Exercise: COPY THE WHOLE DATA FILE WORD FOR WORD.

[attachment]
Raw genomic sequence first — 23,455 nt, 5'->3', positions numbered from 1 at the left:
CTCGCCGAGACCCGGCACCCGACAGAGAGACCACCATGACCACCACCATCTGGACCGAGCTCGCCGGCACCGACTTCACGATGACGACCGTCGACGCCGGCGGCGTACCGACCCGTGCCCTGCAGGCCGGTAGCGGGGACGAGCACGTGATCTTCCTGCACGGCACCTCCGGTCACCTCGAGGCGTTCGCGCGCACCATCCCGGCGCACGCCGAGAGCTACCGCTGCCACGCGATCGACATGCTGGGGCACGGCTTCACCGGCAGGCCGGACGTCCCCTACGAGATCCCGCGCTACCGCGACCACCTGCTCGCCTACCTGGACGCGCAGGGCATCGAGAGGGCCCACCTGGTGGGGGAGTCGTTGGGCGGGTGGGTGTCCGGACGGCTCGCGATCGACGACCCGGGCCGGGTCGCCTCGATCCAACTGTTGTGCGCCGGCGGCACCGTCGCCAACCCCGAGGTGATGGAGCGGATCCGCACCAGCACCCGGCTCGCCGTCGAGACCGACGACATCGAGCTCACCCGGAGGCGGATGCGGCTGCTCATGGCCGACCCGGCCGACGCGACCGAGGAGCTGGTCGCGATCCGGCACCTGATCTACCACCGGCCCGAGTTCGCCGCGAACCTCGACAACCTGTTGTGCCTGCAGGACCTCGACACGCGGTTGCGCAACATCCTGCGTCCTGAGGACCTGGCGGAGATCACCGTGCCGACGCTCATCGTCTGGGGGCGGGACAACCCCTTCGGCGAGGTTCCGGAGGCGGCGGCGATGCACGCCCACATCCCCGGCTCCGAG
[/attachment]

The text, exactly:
Raw genomic sequence first — 23,455 nt, 5'->3', positions numbered from 1 at the left:
CTCGCCGAGACCCGGCACCCGACAGAGAGACCACCATGACCACCACCATCTGGACCGAGCTCGCCGGCACCGACTTCACGATGACGACCGTCGACGCCGGCGGCGTACCGACCCGTGCCCTGCAGGCCGGTAGCGGGGACGAGCACGTGATCTTCCTGCACGGCACCTCCGGTCACCTCGAGGCGTTCGCGCGCACCATCCCGGCGCACGCCGAGAGCTACCGCTGCCACGCGATCGACATGCTGGGGCACGGCTTCACCGGCAGGCCGGACGTCCCCTACGAGATCCCGCGCTACCGCGACCACCTGCTCGCCTACCTGGACGCGCAGGGCATCGAGAGGGCCCACCTGGTGGGGGAGTCGTTGGGCGGGTGGGTGTCCGGACGGCTCGCGATCGACGACCCGGGCCGGGTCGCCTCGATCCAACTGTTGTGCGCCGGCGGCACCGTCGCCAACCCCGAGGTGATGGAGCGGATCCGCACCAGCACCCGGCTCGCCGTCGAGACCGACGACATCGAGCTCACCCGGAGGCGGATGCGGCTGCTCATGGCCGACCCGGCCGACGCGACCGAGGAGCTGGTCGCGATCCGGCACCTGATCTACCACCGGCCCGAGTTCGCCGCGAACCTCGACAACCTGTTGTGCCTGCAGGACCTCGACACGCGGTTGCGCAACATCCTGCGTCCTGAGGACCTGGCGGAGATCACCGTGCCGACGCTCATCGTCTGGGGGCGGGACAACCCCTTCGGCGAGGTTCCGGAGGCGGCGGCGATGCACGCCCACATCCCCGGCTCCGAG